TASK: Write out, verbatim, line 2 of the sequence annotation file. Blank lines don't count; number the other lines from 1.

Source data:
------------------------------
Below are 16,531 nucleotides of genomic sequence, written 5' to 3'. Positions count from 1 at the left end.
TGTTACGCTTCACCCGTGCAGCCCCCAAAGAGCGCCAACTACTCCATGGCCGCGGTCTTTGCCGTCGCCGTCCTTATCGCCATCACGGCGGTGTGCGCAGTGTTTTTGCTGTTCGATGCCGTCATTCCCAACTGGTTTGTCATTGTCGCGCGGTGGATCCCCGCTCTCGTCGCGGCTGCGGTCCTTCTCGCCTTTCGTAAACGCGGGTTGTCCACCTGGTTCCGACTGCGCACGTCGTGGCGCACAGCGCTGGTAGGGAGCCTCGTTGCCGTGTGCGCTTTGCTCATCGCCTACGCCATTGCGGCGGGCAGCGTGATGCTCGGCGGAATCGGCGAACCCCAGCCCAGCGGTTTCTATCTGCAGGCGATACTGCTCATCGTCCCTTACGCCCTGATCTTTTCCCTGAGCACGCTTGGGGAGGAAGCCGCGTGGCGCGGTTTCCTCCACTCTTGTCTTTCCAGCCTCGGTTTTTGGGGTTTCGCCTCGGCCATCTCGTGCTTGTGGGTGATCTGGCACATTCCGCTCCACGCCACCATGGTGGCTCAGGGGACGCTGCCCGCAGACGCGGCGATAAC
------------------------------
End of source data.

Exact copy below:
TGTTACGCTTCACCCGTGCAGCCCCCAAAGAGCGCCAACTACTCCATGGCCGCGGTCTTTGCCGTCGCCGTCCTTATCGCCATCACGGCGGTGTGCGCAGTGTTTTTGCTGTTCGATGCCGTCATTCCCAACTGGTTTGTCATTGTCGCGCGGTGGATCCCCGCTCTCGTCGCGGCTGCGGTCCTTCTCGCCTTTCGTAAACGCGGGTTGTCCACCTGGTTCCGACTGCGCACGTCGTGGCGCACAGCGCTGGTAGGGAGCCTCGTTGCCGTGTGCGCTTTGCTCATCGCCTACGCCATTGCGGCGGGCAGCGTGATGCTCGGCGGAATCGGCGAACCCCAGCCCAGCGGTTTCTATCTGCAGGCGATACTGCTCATCGTCCCTTACGCCCTGATCTTTTCCCTGAGCACGCTTGGGGAGGAAGCCGCGTGGCGCGGTTTCCTCCACTCTTGTCTTTCCAGCCTCGGTTTTTGGGGTTTCGCCTCGGCCATCTCGTGCTTGTGGGTGATCTGGCACATTCCGCTCCACGCCACCATGGTGGCTCAGGGGACGCTGCCCGCAGACGCGGCGATAAC